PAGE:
Tucker involved a Fifth Amendment claim, not a Sixth Amendment claim (as is asserted here). The Tucker Court did indicate, however, that "recourse to respondent's voluntary statements does no violence to such elements of the adversary system as may be embodied in the Fifth, Sixth, and Fourteenth Amendments." Tucker, 417 U.S. at 450, 94 S.Ct. at 2367 (emphasis added). Thus, Tucker appears to extend its reach to police transgressions against the prophylactic standards guarding the right to counsel.


In Harvey, the Court held that the prophylactic analysis was also applicable to post-arrest requests for counsel under the Sixth Amendment. Harvey, 110 S.Ct. at 1181-82. As noted in Harvey, the Sixth Amendment prophylactic rule, as annunciated in Michigan v. Jackson, 475 U.S. 625, 636, 106 S.Ct. 1404, 1411, 89 L.Ed.2d 631 (1986), holds that "once a criminal defendant invokes his Sixth Amendment right to counsel, a subsequent waiver of that right--even if voluntary, knowing, and intelligent under traditional standards--is presumed invalid if secured pursuant to police initiated conversation." Harvey, 110 S.Ct. at 1177 (emphasis added). Statements obtained during police initiated interrogation after invocation of the right to counsel may not be admitted against a defendant in the prosecution's case-in-chief. Jackson, 475 U.S. at 636, 106 S.Ct. at 1411. Harvey limited Jackson, by holding that a statement obtained during police initiated questioning after a request for counsel, while violative of Sixth Amendment prophylactic standards, may be admissible to impeach a defendant on cross-examination if given after a knowing and voluntary waiver of his right to counsel. Harvey, 110 S.Ct. at 1182. Again, the Court distinguished between prophylactic standards and constitutional violations.


Once an accused invokes his right to counsel, "courts may admit his responses to further questioning only on finding that he (a) initiated further discussions with the police, and (b) knowingly and intelligently waived the right he had invoked." Smith v. Illinois, 469 U.S. 91, 95, 105 S.Ct. 490, 493, 83 L.Ed.2d 488 (1984); see also Edwards v. Arizona, 451 U.S. 477, 484-85, 101 S.Ct. 1880, 1884-85, 68 L.Ed.2d 378 (1981). These two inquiries are distinct, and for purposes of Harvey analysis must be treated as such. Clearly, a knowing and voluntary waiver made after police initiated questioning following a request for counsel does not permit the use of defendant's own statements as part of the case in chief against him. See Jackson, 475 U.S. at 636, 106 S.Ct. at 1411. Under Harvey, however, such a waiver would permit the use of defendant's statements to impeach him at trial. See Harvey, 110 S.Ct. at 1181-82.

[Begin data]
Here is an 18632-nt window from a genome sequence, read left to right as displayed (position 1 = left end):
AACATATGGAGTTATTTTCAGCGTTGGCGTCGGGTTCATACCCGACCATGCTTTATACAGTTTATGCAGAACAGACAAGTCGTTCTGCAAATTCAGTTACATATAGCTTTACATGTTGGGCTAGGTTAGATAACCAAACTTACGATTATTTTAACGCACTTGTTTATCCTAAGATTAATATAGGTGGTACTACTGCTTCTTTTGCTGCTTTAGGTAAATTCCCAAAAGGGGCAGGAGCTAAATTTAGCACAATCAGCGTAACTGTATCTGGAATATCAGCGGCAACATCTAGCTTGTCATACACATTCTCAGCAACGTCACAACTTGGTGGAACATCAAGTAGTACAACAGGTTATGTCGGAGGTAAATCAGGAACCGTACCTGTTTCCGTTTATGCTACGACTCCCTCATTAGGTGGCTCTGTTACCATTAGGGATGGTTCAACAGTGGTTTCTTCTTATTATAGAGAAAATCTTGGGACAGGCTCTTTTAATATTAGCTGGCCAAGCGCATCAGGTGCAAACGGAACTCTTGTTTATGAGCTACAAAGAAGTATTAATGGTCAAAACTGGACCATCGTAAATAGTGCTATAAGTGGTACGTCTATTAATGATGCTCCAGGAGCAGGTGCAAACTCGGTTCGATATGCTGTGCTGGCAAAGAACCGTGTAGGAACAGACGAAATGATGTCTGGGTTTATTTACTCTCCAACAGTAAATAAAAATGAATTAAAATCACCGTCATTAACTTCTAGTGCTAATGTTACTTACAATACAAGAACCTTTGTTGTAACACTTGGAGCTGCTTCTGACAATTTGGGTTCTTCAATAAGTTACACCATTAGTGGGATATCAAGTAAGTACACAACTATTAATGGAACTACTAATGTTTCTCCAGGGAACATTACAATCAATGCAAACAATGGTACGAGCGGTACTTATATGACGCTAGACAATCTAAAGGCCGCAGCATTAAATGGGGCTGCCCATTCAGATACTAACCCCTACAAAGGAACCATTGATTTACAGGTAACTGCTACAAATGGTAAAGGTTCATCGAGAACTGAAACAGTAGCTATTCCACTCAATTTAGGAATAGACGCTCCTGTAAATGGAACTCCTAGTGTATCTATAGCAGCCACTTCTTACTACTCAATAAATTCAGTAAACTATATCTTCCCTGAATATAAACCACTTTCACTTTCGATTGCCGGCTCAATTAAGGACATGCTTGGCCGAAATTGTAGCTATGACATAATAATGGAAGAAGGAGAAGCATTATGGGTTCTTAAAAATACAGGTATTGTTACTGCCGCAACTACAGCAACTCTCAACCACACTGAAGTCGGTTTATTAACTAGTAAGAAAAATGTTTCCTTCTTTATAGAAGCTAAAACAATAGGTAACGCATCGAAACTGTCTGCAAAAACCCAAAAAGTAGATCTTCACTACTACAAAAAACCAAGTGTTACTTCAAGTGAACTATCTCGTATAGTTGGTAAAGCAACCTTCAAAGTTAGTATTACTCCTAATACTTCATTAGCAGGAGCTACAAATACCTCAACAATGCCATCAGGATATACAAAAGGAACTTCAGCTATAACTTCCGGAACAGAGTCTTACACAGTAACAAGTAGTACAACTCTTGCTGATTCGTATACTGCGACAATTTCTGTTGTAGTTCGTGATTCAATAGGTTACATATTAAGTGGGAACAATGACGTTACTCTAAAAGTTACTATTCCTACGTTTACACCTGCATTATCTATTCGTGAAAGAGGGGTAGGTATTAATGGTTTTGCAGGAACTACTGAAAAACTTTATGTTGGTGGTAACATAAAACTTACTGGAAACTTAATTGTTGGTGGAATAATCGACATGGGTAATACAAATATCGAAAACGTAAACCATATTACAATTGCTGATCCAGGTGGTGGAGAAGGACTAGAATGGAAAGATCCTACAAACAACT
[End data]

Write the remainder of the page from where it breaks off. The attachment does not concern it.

The district court in the instant case did not adequately determine whether the waiver, if any, following government initiated interrogation was "knowing and voluntary." In its memorandum decision allowing admission of Garcia's testimony, the district court found "no evidence" in the record that the agents who questioned Spencer "coerced or compelled" his identification of the Amigo Car Service, or acted in bad faith. The district court also appeared to credit defendant's testimony that he understood his rights after being given Miranda warnings. However, in the earlier suppression hearing (suppressing defendant's own statement), the district court, relying on Jackson, concluded that there was not a "knowing and voluntary" waiver because the government failed to meet its burden of showing that defendant initiated the questioning after requesting counsel. This reasoning conflates the knowing and voluntary inquiry with the question of who initiated the questioning and makes the record unclear regarding the waiver issue for purposes of Harvey analysis. Thus, the district court did not consider the two inquiries separately as required by Harvey.


Where a defendant's waiver is obtained during police initiated questioning after a request (ambiguous or not) for counsel, but the waiver is otherwise knowing and voluntary, Harvey and Tucker--when taken together--authorize use of the defendant's statements to locate third-party witnesses such as Garcia and admission of the testimony of such third-party witnesses at trial. Because the district court blended the two inquiries, we must remand for a determination of whether defendant's waiver, if any, obtained during the government initiated questioning, was knowing and voluntary. If it was, Garcia's testimony properly was admitted even though it resulted from statements suppressed due to a violation of Sixth Amendment prophylactic standards. The mere finding of a lack of coercion, however, is not sufficient under Harvey to permit admission of the testimony. Harvey, 110 S.Ct. at 1178, 1182 (remanding to state court for evidentiary hearing to determine whether defendant gave knowing and voluntary waiver of right to counsel under "traditional standards").


We note also that defendant's refusal to sign a waiver form is not dispositive of the issue. See United States v. Scarpa, 897 F.2d 63, 68 (2d Cir.) ("While merely answering questions after Miranda warnings have been given does not necessarily constitute a waiver, no express statement of waiver is required."), cert. denied, --- U.S. ----, 111 S.Ct. 57, 112 L.Ed.2d 32 (1990); United States v. Boston, 508 F.2d 1171, 1175 (2d Cir.1974) (Fifth Amendment waiver was knowing and voluntary; failure to execute written waiver not dispositive but may indicate no waiver intended), cert. denied, 421 U.S. 1001, 95 S.Ct. 2401, 44 L.Ed.2d 669 (1975).